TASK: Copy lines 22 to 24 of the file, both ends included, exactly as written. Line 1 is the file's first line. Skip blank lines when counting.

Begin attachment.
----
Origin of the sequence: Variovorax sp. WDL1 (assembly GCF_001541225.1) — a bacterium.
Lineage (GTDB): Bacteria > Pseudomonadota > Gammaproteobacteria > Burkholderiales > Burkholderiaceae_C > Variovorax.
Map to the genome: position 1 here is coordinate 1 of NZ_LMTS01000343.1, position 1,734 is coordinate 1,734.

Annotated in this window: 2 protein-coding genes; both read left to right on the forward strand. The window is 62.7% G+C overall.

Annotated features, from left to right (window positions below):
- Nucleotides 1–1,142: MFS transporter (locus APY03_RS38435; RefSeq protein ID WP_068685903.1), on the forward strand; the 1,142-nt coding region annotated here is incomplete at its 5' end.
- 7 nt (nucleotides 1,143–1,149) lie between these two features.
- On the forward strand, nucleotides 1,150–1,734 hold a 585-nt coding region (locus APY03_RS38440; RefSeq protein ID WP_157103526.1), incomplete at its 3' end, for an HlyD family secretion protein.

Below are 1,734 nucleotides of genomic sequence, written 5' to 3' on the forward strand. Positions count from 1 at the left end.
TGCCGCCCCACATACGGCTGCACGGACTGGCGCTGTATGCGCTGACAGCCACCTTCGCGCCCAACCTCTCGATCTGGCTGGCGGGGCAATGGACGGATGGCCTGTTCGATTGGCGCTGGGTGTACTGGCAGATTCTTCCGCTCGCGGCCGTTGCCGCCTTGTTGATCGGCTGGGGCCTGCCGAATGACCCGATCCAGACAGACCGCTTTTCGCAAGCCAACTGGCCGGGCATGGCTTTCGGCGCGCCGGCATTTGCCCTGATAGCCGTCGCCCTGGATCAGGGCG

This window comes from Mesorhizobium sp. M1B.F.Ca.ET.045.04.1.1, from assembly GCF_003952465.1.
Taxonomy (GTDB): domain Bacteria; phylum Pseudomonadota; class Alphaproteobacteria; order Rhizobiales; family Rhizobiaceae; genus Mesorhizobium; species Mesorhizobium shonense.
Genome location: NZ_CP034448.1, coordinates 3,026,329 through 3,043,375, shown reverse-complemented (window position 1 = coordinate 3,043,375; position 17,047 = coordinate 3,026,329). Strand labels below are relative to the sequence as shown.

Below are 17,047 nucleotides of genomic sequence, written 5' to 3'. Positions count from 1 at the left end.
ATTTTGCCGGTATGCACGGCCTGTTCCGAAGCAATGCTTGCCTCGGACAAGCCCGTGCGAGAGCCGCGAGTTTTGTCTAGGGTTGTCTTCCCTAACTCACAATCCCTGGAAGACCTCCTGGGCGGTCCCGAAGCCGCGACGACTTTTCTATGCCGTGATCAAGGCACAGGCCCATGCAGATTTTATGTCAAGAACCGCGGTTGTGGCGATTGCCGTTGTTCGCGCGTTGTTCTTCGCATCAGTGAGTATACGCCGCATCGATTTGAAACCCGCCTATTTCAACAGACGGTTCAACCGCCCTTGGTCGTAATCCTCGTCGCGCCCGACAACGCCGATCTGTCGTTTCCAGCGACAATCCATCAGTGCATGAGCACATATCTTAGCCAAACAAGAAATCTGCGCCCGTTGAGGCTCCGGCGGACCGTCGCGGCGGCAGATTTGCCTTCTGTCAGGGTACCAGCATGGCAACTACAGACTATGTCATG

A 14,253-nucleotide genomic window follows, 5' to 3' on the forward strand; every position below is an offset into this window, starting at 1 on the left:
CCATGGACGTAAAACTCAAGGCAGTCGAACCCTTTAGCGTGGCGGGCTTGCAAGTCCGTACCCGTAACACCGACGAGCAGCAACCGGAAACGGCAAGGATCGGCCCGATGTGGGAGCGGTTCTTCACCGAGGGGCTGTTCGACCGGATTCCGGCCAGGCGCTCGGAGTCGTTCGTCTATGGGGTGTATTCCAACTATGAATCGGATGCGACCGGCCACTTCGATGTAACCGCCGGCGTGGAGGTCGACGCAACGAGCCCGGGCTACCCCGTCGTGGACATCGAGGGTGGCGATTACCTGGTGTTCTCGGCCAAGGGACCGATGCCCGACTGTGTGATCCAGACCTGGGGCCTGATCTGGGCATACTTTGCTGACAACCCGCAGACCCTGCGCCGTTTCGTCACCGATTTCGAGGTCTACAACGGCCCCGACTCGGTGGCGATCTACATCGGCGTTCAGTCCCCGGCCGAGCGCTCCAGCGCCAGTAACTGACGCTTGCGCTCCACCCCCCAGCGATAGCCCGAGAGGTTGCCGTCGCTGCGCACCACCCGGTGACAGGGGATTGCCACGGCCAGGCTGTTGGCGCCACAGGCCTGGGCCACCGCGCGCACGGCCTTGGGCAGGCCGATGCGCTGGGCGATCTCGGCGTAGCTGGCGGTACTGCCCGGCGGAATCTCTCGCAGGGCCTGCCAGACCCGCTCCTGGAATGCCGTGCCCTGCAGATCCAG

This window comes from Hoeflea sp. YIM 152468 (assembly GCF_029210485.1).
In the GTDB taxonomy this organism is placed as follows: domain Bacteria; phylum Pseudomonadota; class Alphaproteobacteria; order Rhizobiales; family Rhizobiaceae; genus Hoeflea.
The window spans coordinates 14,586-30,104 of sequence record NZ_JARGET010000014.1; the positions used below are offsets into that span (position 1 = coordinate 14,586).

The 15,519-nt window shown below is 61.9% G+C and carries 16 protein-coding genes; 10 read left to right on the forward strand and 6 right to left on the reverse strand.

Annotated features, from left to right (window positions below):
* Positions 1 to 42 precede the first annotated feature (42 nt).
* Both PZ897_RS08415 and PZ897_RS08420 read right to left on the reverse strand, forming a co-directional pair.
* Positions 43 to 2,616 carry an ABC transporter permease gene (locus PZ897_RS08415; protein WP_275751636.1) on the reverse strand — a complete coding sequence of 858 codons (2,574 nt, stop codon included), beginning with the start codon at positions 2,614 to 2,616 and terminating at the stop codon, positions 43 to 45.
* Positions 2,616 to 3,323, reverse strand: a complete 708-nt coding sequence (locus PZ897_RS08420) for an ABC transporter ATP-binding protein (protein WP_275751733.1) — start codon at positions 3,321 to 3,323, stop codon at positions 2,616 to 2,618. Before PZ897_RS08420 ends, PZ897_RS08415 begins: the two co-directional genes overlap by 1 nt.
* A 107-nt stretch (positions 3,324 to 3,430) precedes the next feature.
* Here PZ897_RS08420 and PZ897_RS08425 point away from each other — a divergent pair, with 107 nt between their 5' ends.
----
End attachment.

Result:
Annotated features, from left to right (window positions below):
* Positions 1 to 42 precede the first annotated feature (42 nt).
* Both PZ897_RS08415 and PZ897_RS08420 read right to left on the reverse strand, forming a co-directional pair.